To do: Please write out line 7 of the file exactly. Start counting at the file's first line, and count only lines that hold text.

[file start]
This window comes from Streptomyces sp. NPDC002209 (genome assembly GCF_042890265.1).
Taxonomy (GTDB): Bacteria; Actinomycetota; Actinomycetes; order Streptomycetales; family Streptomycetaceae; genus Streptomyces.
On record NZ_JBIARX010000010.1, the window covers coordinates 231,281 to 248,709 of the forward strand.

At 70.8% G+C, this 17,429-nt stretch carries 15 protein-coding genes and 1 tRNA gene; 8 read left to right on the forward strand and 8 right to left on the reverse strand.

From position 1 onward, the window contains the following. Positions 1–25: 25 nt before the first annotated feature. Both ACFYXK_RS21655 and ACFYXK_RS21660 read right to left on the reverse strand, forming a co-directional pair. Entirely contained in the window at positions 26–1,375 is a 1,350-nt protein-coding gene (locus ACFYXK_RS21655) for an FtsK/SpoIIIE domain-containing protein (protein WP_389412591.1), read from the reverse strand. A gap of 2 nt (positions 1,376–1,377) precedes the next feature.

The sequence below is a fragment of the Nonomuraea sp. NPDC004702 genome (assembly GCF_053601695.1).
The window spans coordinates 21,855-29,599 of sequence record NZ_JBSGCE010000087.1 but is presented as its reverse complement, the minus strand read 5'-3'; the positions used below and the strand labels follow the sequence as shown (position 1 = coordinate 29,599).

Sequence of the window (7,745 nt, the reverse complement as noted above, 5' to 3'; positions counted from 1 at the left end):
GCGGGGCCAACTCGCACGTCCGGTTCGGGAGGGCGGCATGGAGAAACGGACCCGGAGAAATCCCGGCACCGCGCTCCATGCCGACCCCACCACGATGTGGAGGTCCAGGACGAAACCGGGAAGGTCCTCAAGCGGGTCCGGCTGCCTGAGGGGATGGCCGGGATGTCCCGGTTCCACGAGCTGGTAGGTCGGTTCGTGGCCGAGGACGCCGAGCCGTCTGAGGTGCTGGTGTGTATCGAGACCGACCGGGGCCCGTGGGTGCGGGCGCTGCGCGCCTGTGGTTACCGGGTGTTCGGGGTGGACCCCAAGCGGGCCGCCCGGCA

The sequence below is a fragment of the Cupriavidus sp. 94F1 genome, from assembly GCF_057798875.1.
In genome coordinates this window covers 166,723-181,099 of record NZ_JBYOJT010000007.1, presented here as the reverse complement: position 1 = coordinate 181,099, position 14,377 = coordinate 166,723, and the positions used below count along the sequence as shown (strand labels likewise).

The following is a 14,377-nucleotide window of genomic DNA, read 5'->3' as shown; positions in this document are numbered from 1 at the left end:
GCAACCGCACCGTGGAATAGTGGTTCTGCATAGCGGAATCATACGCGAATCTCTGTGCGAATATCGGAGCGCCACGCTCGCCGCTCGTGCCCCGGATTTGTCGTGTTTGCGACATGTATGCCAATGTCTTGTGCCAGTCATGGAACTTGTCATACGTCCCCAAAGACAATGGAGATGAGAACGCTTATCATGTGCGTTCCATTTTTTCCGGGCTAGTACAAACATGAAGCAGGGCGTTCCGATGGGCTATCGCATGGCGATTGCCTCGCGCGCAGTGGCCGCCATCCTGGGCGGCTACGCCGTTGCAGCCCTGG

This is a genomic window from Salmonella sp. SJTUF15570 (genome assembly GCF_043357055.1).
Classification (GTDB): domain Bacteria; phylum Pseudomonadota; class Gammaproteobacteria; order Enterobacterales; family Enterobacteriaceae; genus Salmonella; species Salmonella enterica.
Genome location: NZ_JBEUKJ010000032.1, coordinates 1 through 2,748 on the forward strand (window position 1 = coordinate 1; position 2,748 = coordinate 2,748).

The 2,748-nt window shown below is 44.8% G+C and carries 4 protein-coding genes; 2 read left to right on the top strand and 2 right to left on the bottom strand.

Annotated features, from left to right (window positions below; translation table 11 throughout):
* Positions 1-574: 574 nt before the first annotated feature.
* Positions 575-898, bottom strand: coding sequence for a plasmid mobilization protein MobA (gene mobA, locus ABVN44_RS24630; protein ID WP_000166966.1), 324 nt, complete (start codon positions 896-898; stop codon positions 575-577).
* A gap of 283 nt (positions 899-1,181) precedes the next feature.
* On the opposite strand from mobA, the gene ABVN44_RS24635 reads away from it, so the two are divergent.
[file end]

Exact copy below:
The window spans coordinates 21,855-29,599 of sequence record NZ_JBSGCE010000087.1 but is presented as its reverse complement, the minus strand read 5'-3'; the positions used below and the strand labels follow the sequence as shown (position 1 = coordinate 29,599).